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Derek Vreeland

This paper was written by Derek Vreeland.

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Derek Vreeland holds an M.Div degree from Oral Roberts University. He is the assistant pastor of Cornerstone Church in Americus, Georgia.


Original paper. Included with the author's permission. This paper has since been modified and published in article form in Refleks 1-2 (2002).

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Articles > Charismatic Theology > Reconstructing Word of Faith Theology

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            McConnell’s second claim that Kenyon taught the dogma of metaphysical thought is that Kenyon taught dualism.  In the above quote, McConnell concludes that Kenyon’s phrase “God breaking into the sense realm” implies dualism. Kenyon’s phrase is much more consistent with Ladd’s theology of the kingdom, the inbreaking of God’s kingly rule into history than metaphysical dualism.[27] McConnell also claims that Kenyon’s doctrine of “revelation knowledge” is gnostic spirit-matter dualism.[28]  The allegation is that Kenyon held that “revelation knowledge,” i.e. knowledge convey by spiritual means, creates an epistemology whereby “the physical senses are of no value in understanding it or using it.”[29]  Kenyon does draw a distinction between “revelation knowledge” and “sense knowledge.”[30]  However this does not limit his epistemology to knowledge obtained by spiritual illumination.   Kenyon embraces the integrity of biblical revelation as the cornerstone of a faith-relationship with God.[31]  The distinctions between the two types of knowledge are drawn primarily to form a comparison to aid in the appropriation of healing.  “Sense knowledge” can only provide the information of the nature of the sickness.  For Kenyon, “revelation knowledge” comes from the Word of God to renew the mind and enlighten the spiritual component of a person.  This is not the mutually exclusive dualism of the metaphysics, but the acknowledgement of spiritual sphere of reality that cannot be touched with physical senses – a spiritual reality that is revealed by Scripture and not the power of the mind.

 

            The third claim by McConnell is that Kenyon promoted deification by teaching that God imparts His nature into the human spirit.  For example Kenyon writes, “By a new creation, we are partakers of His very nature. We have become heirs of God, joint heirs with Jesus Christ. We are the next of kin to the Son of God.”[32]   The language choice of Kenyon creates difficulty in providing an orthodox explanation to his teaching.  Kenyon finds biblical precedent for the phrase “partakers of His nature” in II Peter 1:4, “…that by these ye might be partakers of the divine nature…”(KJV). The question of unsound doctrine hinges on Kenyon’s interpretation of the word “partakers.” The word koinonoitranslated “partakers” in the King James Version is a nominative, masculine, plural noun from koinonos meaning ones who take part in as companions or partners.  It does not imply an ontological fusing, but a harmonious relationship between individual parties.  A better English translation would be “partners.” Kenyon chooses to use the phrase “partakers of His nature” and he uses it often in his writings. It can produce an unsound doctrine if it is followed to its logical ends, i.e. deification – which McConnell claims has occurred.  Kenyon, however, does not digress to the point of deification. Nowhere does Kenyon state that this union between the human and Divine nature produces a fused entity whereby a human being enters godhood. Instead, he uses the term “partakers of the divine nature” to describe the spiritual partnership between a person and God, the Holy Spirit. For example, Kenyon writes,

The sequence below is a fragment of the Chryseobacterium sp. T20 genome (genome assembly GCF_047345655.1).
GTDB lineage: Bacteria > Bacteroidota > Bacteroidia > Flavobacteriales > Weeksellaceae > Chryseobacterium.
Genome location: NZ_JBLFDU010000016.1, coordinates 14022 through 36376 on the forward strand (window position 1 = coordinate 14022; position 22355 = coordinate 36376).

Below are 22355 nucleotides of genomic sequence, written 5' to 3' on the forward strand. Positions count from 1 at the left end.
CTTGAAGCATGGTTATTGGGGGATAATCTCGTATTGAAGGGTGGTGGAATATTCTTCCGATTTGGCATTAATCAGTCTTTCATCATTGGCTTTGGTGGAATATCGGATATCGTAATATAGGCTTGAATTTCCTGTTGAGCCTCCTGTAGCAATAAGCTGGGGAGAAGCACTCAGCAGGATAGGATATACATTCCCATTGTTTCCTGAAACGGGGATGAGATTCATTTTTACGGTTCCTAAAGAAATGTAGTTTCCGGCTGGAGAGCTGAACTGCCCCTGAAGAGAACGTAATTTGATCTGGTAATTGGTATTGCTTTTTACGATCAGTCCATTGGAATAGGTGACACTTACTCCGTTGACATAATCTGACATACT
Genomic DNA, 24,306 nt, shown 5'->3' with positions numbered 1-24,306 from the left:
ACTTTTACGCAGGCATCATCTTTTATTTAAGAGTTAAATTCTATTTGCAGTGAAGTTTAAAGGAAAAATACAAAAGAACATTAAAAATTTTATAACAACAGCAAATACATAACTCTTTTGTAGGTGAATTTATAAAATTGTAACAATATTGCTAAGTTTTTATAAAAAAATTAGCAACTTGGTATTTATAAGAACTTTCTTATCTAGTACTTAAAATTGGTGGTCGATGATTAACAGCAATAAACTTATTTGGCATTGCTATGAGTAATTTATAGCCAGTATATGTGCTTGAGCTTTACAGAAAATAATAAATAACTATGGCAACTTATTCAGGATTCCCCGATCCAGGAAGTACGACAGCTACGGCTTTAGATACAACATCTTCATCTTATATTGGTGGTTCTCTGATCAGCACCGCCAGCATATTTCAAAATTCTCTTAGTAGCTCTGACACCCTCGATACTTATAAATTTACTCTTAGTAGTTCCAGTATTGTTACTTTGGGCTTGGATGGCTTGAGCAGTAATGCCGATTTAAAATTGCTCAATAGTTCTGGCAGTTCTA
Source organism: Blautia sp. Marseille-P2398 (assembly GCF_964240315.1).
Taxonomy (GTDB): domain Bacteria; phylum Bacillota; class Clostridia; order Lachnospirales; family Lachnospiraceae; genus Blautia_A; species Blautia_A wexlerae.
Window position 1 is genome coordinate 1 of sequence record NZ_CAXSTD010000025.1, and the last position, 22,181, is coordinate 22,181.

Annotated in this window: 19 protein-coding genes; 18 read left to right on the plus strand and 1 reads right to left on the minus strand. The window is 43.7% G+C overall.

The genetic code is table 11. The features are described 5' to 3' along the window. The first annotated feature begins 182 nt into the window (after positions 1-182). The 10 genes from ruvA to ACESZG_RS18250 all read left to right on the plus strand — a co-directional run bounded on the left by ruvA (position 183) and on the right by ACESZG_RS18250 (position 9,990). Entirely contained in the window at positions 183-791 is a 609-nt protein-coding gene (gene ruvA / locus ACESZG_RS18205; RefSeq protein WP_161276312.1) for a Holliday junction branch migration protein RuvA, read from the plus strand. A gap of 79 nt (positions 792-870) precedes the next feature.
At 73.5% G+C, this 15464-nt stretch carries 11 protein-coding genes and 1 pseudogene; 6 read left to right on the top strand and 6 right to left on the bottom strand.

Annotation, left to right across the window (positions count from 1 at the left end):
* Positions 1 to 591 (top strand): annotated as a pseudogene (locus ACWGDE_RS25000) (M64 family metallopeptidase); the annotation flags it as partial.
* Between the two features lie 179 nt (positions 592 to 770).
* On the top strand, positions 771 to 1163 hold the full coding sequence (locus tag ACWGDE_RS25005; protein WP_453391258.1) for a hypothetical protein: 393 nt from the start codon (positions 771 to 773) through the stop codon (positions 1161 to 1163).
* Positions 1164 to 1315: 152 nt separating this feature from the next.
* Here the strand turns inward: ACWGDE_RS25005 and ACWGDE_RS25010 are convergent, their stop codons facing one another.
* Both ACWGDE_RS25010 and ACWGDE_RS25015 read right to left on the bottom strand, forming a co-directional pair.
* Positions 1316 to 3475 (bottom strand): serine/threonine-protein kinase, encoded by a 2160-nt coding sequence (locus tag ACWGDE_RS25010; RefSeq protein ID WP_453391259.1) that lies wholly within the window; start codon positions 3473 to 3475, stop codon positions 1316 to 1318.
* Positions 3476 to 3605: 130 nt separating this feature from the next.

One stands mute in the presence of a fact like this, that we have in us God’s nature.  The thing that hurts is that we have never given that nature sway.  We have held His nature in bondage.  God has been a prisoner in us.  Paul was no more a prisoner in Rome than the Holy Spirit has been a prisoner in us.[33]

 

This passage illustrates Kenyon’s understanding of the nature of God as located within a human person, but not fused to human nature creating divinized humanity. Kenyon draws a contrast between “God” as a specified, individual person and “us” the individual people indwelt by God, the Holy Spirit.  The phrase “we have in us God’s nature” causes the raising of theological eyebrows and incites unfortunate condemnation by critics such as McConnell. A less pejorative phrase is preferable, but Kenyon’s use of it does not imply deification.

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